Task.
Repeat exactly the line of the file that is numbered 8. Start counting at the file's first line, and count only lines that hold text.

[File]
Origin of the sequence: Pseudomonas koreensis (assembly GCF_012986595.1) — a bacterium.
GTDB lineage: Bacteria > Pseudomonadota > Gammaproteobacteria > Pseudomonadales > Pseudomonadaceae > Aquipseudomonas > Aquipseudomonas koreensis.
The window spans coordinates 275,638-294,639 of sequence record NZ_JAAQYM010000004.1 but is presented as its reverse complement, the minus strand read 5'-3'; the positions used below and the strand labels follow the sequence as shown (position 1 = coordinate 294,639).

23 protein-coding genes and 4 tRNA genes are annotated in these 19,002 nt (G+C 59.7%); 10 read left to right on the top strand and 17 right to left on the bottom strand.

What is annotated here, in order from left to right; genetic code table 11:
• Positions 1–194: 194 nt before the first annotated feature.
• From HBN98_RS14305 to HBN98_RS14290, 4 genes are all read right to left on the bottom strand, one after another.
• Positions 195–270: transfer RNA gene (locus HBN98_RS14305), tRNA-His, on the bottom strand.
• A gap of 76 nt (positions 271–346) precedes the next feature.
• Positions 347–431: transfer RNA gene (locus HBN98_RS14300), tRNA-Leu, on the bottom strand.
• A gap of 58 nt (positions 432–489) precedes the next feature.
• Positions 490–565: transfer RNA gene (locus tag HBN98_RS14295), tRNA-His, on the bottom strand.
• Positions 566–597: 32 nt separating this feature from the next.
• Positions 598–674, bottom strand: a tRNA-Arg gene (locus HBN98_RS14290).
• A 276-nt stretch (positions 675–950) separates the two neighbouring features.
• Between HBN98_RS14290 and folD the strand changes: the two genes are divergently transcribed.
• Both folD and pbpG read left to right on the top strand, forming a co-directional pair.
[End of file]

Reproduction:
• Positions 195–270: transfer RNA gene (locus HBN98_RS14305), tRNA-His, on the bottom strand.